Gone are the sounds of buzzers, ringers, and skee balls at Peter Piper Pizza. Instead, a man paces around with a loud machine, dousing the room with disinfectant spray.
“It’s downright sad,” said John Hlamquist, president of Pizza Properties, which owns the restaurant and other locations in El Paso. “You’d come in here on a Saturday, this place would be full.”
Meanwhile, at a church across town, a trumpeter plays through a tiny hole in his surgical mask, while Bishop Mark Seitz walks down the aisle to hold mass before empty pews. This bishop is taping the service to air on Univision, so his parishioners don’t put themselves at risk.
Businesses struggle amid shutdown as virus rages on
Places like tattoo parlors, hair salons, nail salons, gyms and massage businesses are shuttered. Restaurants can stay open only for curbside and delivery orders.
It was a frightening order for some small businesses that are still struggling to stay afloat amid the pandemic-stricken economy. And it has larger businesses, like Peter Piper Pizza, concerned about its employees.
“If we don’t have hours to give them because we can’t serve customers, they don’t get paid. And I think that’s what kind of gets lost in all this,” said Hlamquist. “Our team members don’t have paychecks.”
Hlamquist’s company has teamed up with other businesses in a lawsuit seeking to block the judge’s order while they ask the courts to resolve whether state or local government has the authority to shut down businesses. The Texas Attorney General’s office has also joined the lawsuit.
Abbott — who has refused to grant county judges authority to initiate shutdowns — described Judge Samaniego’s order as illegal, arguing there are better strategies to mitigate the crisis.
As the fight continues in the courts, the virus rages on across the area. As of Wednesday, the county reported 29,118 active cases, meaning close to 1 in 30 people have recently tested positive.
Outside the medical examiner’s office are six mobile refrigerated units that can hold 176 bodies. More units are expected to arrive.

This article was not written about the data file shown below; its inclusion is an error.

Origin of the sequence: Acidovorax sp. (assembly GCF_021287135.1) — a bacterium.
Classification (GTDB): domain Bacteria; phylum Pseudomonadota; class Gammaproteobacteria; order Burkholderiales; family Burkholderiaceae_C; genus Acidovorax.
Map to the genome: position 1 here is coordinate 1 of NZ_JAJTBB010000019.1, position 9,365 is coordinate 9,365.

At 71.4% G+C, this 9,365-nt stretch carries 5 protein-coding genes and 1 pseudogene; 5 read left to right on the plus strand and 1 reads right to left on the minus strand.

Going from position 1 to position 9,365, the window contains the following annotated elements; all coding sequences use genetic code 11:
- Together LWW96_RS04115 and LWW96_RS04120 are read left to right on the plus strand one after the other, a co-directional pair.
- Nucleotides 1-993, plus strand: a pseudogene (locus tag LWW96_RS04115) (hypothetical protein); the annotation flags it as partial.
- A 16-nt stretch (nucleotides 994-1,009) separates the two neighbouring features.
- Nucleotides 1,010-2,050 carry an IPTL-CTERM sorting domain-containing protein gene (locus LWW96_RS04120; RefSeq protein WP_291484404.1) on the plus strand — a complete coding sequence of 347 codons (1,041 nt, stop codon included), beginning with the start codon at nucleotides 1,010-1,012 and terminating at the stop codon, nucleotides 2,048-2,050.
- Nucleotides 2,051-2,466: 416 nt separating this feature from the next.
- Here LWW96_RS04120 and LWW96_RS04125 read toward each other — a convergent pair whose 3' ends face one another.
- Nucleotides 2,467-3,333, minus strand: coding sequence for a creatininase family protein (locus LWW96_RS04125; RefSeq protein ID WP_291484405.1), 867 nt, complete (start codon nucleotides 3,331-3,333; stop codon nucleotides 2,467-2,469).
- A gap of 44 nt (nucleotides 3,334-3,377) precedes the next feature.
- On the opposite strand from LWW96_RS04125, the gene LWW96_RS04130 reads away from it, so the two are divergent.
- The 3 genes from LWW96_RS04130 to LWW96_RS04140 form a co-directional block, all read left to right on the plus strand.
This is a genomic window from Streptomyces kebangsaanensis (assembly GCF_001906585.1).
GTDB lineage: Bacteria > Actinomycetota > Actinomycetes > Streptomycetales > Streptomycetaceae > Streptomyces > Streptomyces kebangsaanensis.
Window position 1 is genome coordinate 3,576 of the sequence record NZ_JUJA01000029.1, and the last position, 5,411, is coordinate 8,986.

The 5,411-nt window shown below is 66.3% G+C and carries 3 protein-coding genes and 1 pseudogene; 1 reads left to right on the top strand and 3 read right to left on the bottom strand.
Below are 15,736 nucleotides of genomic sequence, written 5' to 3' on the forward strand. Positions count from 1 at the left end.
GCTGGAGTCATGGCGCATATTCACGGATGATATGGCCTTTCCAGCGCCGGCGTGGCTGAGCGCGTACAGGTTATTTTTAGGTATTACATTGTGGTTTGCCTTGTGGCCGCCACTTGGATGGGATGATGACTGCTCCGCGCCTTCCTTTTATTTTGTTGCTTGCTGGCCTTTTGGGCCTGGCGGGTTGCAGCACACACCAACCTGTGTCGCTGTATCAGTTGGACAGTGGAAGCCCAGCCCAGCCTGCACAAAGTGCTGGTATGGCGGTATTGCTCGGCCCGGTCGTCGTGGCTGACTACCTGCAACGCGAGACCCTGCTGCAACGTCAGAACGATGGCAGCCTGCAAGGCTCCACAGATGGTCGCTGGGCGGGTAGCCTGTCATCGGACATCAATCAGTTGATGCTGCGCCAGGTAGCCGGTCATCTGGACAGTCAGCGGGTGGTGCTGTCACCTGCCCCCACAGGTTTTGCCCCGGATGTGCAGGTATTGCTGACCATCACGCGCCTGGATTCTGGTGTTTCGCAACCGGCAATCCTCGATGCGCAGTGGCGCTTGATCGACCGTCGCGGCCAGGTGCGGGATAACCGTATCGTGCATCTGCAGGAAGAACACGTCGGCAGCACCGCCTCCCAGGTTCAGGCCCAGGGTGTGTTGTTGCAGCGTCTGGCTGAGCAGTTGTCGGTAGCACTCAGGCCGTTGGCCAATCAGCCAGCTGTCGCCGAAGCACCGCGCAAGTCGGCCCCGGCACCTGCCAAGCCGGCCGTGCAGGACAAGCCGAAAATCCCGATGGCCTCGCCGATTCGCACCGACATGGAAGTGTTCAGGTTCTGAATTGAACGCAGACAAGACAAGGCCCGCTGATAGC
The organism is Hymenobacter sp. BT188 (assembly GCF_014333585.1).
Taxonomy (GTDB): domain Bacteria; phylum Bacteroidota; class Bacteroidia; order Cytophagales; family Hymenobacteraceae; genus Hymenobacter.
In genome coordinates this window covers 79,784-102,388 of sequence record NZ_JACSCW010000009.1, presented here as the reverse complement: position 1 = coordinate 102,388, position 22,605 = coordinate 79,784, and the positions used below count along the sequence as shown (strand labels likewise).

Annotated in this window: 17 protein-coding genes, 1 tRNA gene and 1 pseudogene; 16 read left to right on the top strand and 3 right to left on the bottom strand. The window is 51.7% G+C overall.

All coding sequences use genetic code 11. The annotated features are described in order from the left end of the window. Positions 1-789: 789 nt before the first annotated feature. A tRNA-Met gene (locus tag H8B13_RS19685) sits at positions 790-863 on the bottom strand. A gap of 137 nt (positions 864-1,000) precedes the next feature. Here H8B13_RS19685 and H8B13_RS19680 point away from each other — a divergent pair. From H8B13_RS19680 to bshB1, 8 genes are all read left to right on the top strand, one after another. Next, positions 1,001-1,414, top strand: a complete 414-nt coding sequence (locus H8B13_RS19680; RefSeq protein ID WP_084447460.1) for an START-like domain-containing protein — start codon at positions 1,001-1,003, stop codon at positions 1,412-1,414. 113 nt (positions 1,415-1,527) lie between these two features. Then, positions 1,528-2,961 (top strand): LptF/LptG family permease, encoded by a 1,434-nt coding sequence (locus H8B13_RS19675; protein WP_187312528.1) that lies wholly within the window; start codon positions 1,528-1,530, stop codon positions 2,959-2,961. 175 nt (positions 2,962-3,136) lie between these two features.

The state has flooded the area with resources, building a makeshift hospital at the convention center, as well as tents outside of hospitals to treat patients with Covid-19.
The governor also deployed nearly 1,400 personnel to the region, and the US Department of Defense has sent medical military personnel to support the hospitals. Meanwhile, dozens of non-Covid-19 patients have been air-lifted to other hospitals in Texas and New Mexico to create space.
Officials attribute the sharp increase to a range of factors, from Covid-19 fatigue to the reopening of businesses to the family-oriented culture, where large families living in the same households is common.
The rising number of cases is the reason why El Paso County Commissioner David Stout is so supportive of the judge’s order to close down non-essential businesses, arguing officials need to get the crisis under control before federal and state resources are needed in other parts of the state.
“When things start getting worse everywhere else, people are going to have to go back to those other places,” Stout said. “And then what’s going to happen in El Paso? We not only don’t have enough health care professionals that are here, but then we’re going to start losing those that are here helping us.”
‘You cannot bring my son back’
For Texans who lost a loved one to Covid-19 this year, the resurgence of the virus has sharpened the already-painful mourning process.
Minerva and Francisco Morales’ son Daniel, a nurse, died in August — just weeks before his 40th birthday. He left behind a wife and four children. On July 6, Daniel dropped his children off with his parents, said goodbye, and went to work.
“That was the last time we saw him. That’s the last time his children saw him,” his mother said. She added that Daniel first completed his shift and finished taking care of his dialysis patients before he took himself to the emergency room that same day.
Daniel Morales was in the hospital for 29 days before he succumbed to the virus, according to his family.
His family gathered outside the hospital every night to pray, folding their hands into the shapes of hearts and lifting them into the air.
His parents keep a small shrine with his ashes in their house. Sitting next to the urn is a box of colorfully-painted rocks. His children were planning to welcome him home from the hospital with a rock garden.
Minerva said she’s devastated by the debate taking place over how to handle the economy during the pandemic. For her, it’s no question that every precaution should be taken, no matter the economic cost.
“We have an empty chair. Now we have a void that will never be filled. And you know what? If I lose my house, if I lose my car, I’ll replace it,” she said. “But you cannot bring my son back. You can’t. And they’re arguing over this. And it makes me angry.